“Incredibles 2” isn’t a kids movie, but kids will get it [spoiler-free review]
It has been 14 years since Brad Bird and the still growing Pixar Animation Studios released one of their most ambitious films to date. Marketing for the film was very simple – it was a family of super heroes trying to live everyday life.
Little did we know, however, that it would turn into one of Pixar’s most mature films to date. Mature not in violence or sexuality (per Disney anyways), but mature in its story and themes. At its core, “The Incredibles” was about how resentment can turn into hate and can bring down even the mightiest of people.
Nearly a decade and a half later, “Incredibles 2” probably now takes the title for the most complex and mature Pixar movie that the studio has made. After having seen the film in advance last week, I make that statement with the following reasons.
Truthfully, I needed to see the film twice in order for me to get all the storylines connected in my head. While it is true that the movie does pick up where the first movie left off (The Underminer), it quickly injects new stories and complications that feel very genuine, but a little overwhelming in just the number of them. From there, each character and their own storyline interact throughout the movie pretty quickly. Put all that together and you have yourself a movie with a solid overall story, but worth watching twice to make sure you can put all the pieces together.
Very Contemporary Themes
One of my most favorite parts of the film are all the themes that arose in the writing. While we all think that superhero movies have the same themes (good vs. evil, etc.), you will be pleasantly surprised to learn that the ones in “Incredibles 2” come “left-field.” They might feel out of place because those themes range from women’s roles in society to a tech-addicted society itself. They are things that our very real world is experiencing everyday. To see all that play out in an animated, fictionalized world was quite surprising to see. It may not be to everyone’s delight in that they watch movies to escape the real world, but it works.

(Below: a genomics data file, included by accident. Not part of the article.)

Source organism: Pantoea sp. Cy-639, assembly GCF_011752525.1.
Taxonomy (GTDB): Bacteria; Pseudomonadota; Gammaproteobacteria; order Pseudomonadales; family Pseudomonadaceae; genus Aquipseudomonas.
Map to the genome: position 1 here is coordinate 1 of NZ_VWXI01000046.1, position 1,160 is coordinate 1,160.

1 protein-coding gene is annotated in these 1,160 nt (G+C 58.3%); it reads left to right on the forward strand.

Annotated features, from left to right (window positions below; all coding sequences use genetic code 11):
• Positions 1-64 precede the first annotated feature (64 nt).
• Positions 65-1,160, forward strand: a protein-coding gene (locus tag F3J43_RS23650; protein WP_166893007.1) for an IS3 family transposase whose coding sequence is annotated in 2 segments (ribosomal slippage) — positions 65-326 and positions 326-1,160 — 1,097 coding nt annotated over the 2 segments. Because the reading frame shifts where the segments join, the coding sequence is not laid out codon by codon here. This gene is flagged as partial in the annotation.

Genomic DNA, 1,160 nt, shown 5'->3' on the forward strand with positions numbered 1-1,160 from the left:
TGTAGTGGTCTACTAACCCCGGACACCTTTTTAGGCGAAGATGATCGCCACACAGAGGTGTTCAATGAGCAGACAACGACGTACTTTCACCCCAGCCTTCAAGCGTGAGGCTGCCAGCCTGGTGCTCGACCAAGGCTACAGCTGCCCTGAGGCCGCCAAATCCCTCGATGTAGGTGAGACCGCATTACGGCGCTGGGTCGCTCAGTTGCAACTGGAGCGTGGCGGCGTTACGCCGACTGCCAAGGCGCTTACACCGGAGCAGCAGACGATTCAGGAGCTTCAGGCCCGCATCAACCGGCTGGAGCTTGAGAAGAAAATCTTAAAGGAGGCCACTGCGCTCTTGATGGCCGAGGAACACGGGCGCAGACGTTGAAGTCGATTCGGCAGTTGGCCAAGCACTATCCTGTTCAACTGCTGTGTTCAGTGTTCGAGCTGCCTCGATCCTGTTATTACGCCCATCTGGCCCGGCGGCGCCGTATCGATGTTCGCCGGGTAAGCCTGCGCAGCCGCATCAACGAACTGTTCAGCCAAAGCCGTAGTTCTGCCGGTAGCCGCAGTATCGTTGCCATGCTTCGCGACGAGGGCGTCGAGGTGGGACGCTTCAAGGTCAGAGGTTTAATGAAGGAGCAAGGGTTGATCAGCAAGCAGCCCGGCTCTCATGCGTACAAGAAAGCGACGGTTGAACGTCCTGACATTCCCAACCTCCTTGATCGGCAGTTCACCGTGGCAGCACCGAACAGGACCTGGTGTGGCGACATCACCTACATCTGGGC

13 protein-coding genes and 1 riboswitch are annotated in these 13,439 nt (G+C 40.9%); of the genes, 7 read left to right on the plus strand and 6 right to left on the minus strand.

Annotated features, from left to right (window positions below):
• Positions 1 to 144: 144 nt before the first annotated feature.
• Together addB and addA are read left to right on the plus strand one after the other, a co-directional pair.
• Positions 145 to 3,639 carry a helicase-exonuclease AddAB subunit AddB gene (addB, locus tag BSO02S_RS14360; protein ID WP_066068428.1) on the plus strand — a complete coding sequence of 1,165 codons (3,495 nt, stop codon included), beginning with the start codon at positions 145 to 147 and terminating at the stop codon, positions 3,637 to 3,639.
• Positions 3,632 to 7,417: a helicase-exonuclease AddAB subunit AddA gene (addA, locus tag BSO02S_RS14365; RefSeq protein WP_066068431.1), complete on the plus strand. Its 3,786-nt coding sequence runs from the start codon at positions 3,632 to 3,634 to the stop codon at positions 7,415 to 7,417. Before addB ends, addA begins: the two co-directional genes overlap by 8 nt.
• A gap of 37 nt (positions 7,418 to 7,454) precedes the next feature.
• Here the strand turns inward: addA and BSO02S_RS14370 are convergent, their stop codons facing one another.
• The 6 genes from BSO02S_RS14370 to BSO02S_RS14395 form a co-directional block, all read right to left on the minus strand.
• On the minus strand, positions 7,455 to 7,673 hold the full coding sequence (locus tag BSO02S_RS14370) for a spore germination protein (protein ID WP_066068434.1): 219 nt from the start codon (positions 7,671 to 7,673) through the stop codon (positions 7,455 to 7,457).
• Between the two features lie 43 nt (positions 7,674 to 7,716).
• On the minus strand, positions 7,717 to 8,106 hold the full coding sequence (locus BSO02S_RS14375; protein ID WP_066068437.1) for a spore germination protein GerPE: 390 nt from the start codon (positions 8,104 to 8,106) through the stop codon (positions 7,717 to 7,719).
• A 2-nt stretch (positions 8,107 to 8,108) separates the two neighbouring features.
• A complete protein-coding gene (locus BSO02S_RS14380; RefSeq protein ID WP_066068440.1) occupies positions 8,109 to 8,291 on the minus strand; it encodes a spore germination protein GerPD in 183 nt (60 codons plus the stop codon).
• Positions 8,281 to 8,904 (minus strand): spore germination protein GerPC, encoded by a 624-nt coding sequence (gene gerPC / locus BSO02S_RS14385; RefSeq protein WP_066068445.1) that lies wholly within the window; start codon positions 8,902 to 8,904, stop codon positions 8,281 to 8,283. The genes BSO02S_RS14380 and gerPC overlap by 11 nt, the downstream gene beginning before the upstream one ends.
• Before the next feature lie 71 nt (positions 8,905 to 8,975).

The “Incredibles” sequel isn’t completely separated from the first, however. They are both similar in that both films seem to put everything that a superhero movie is supposed to have into the background. At its core, “Incredibles 2” dives deeper into the Parr family’s lives after discovering that they can fight crime together. That said, you still will get a ton more action sequences in the second movie. You’ll have to wait more than a few minutes as much of the movie is narrative and is used to dive deeper into that family life. Again, it’s not something everyone will enjoy, but if you come looking to see superheroes try and get through their personal lives first and fighting for the lives of many second, you’ll be pleasantly surprised.
With its a complex story structure, real-world themes, and a focus on the family, “Incredibles 2” is indeed a packed movie that kids might have a hard time thinking through. At the same time, it’s an incredibly fun and understandable movie. It’s truly a Pixar film in that they aren’t afraid of including complex things into their films (the miscarriage scene in “Up,” for example). But like “Up,” you will most likely have dialogue from these kids to their parents about what they see that can range from “Why is Elastigirl taking over and Mr. Incredible mad for it?” to “I really liked it!” In all, “Incredibles 2” may not be a kids movie, but kids – and older kids/parents – will get and enjoy every moment of it.
Details (from IMDB) –
- Runtime: 118 minutes
- Rating: PG for action sequences and some brief mild language
All reviews are personal opinions and may not reflect the attitudes of other writers for DisneyExaminer.com unless stated otherwise.
These films have been screened prior to the release date for review purposes and therefore are viewed without charge courtesy of The Walt Disney Studios.